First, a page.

A lifelike, child-size doll writhed and cried before slightly shocked onlookers snapping smartphone pictures Wednesday at the CES tech show -- where the line between cool and slightly disturbing robots can be thin.
"Oh! The eyes are very scary," said Marcelo Humerez, an exhibitor from Peru who happened upon the Pedia-Roid, which is designed for medical training, as its eyes went white.
But just a few stands away, a humanoid named Ameca got a decidedly different reception, as it chatted with a curious crowd that marveled at its ability to make a range of stunningly person-like gestures.
"Whoa, robot! I didn't expect that when I turned the corner," said Ricky Rivera, an exhibitor with Canada-based tech company Geotab. "But it looks amazing and it tracked me right away."
Both reactions were, in some ways, exactly what the makers had been aiming for.
Morgan Roe from Britain-based Engineered Arts said the firm created software and technology to make Ameca person-like -- though there are limits to how realistic it can be.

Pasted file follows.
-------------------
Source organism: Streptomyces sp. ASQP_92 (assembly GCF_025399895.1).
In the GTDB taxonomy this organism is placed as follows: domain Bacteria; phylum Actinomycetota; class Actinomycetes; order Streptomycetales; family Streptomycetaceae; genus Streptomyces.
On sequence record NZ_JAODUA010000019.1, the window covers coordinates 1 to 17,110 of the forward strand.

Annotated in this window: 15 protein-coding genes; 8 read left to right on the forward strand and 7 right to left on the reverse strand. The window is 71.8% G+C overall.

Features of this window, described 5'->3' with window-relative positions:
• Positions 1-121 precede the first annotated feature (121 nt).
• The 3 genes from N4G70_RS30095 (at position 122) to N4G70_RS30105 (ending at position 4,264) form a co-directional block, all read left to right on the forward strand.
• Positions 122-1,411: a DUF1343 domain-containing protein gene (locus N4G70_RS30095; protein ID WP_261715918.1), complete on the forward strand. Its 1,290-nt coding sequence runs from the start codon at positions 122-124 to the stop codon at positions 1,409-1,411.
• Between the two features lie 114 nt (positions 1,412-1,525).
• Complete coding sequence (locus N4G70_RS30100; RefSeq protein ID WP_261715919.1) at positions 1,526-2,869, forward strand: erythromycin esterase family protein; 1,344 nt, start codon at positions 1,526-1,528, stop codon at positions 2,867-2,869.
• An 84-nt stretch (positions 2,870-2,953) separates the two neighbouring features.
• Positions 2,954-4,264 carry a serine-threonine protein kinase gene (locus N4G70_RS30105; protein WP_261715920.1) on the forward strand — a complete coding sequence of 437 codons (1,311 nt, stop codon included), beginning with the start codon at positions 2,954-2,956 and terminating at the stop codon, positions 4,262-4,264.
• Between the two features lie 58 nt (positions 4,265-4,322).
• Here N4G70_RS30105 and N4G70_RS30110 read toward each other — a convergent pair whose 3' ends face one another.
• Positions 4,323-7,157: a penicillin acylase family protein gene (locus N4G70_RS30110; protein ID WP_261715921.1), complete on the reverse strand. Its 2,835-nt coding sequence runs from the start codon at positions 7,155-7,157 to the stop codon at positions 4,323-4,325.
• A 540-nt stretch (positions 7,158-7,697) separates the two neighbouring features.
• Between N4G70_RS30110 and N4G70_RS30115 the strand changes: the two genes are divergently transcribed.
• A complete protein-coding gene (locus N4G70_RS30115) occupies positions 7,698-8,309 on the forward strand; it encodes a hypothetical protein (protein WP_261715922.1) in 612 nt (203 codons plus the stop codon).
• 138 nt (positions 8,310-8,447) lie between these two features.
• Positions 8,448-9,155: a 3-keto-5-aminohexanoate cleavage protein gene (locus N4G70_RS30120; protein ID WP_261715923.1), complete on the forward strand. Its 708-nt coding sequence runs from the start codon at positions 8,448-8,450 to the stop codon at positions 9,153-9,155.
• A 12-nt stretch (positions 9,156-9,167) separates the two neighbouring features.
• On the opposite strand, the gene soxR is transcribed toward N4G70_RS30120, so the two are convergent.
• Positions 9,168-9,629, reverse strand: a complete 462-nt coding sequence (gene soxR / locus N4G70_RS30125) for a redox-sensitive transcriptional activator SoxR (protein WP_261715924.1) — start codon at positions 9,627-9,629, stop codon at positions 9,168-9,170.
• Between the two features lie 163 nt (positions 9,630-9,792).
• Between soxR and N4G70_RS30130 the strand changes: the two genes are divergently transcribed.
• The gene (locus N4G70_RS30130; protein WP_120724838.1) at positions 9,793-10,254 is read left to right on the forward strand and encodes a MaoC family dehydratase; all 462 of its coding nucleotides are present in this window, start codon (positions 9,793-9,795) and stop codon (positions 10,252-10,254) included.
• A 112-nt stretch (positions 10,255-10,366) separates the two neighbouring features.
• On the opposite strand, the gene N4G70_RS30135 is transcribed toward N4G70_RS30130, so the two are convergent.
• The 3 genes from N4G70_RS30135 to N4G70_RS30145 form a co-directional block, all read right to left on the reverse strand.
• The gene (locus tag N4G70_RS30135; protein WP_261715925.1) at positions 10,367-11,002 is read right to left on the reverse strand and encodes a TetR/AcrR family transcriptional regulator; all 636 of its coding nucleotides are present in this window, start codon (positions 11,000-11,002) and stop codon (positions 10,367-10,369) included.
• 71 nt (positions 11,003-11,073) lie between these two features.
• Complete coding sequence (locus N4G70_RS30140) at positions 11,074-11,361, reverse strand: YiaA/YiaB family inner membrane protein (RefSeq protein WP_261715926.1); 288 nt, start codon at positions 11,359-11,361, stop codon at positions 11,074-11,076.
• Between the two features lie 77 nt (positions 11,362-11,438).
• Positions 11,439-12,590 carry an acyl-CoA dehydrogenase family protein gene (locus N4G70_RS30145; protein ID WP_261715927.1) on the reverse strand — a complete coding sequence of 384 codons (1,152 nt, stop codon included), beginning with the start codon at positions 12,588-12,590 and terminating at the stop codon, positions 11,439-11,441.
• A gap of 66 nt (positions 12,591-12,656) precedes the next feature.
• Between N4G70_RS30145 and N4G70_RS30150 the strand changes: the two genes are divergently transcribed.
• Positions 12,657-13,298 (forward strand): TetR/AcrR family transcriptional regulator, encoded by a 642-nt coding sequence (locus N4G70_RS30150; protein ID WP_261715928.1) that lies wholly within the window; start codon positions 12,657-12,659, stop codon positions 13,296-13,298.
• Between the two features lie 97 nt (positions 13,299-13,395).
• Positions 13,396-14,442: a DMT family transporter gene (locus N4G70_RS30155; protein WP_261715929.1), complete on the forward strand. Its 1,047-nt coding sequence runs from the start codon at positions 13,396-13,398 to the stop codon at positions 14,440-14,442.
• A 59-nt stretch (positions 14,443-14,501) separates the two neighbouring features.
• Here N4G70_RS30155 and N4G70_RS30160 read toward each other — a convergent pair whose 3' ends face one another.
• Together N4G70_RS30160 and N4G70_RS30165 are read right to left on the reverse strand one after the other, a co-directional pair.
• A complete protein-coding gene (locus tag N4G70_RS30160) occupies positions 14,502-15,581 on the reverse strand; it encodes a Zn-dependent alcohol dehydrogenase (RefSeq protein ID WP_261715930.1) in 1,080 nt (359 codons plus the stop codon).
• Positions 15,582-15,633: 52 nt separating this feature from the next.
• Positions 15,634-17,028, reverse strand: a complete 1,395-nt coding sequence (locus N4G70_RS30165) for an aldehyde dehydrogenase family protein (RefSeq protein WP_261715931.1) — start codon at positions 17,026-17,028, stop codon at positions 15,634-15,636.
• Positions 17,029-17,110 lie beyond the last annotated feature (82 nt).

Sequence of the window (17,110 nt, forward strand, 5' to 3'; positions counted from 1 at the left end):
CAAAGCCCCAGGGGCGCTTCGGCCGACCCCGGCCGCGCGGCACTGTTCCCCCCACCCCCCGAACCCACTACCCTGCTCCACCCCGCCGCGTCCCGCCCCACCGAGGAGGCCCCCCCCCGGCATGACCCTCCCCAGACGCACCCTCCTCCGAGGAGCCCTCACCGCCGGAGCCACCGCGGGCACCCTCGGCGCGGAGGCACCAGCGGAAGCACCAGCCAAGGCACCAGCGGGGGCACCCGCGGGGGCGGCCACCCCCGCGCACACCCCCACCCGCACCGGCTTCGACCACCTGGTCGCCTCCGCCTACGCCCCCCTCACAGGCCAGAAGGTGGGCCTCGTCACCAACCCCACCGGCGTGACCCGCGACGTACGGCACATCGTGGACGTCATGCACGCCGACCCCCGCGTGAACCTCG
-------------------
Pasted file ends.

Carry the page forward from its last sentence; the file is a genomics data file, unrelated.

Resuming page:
"We've designed Ameca to be as human-like as possible in movement," he told AFP while standing next to the robot, whose gray face moved and blinked as he spoke.
"Humans are so complex, so making a robot exactly like a human is almost impossible," he added. "But if we did that, then you wouldn't be scared of it because you would just assume it was a human."
'A little bit creepy'
Just before perfection, though, is a creation that is off in ways that reveal it isn't a living being -- it's a concept called "the uncanny valley."
"It doesn't quite move like a human, it doesn't quite express itself or emote or talk like a human. That's the uncanny valley, that's the scary bit," said Roe.
Yet the slightly frightening aspect of the Pedia-Roid robot was done on purpose, said Yusuke Ishii from Japanese firm tmsuk, which was displaying the doll.
"We want to create a realistic scenario, so that's the reason we added some of the scary noises, so it will behave like a child," he said through a translator.
The firm's brochure notes the robot can "realistically simulate the jittery movements of a child who is reluctant to receive treatment."
At times, the roughly 43-inch (110-centimeter) tall robot moaned and talked, and its legs jerked -- though it can also simulate convulsions or the vomiting reflex.
Ana Kloar, an exhibitor from Slovenia, watched the Pedia-Roid for a bit and found it pretty cool.
"A lot of children are afraid of dentists or doctors in general, and in this way you can practice how to treat them, how to comfort them," she said.
And what about those eyes -- rolling back into the doll's head or turning white?
"They are a little bit creepy, but the doll, it's quite cool," she said.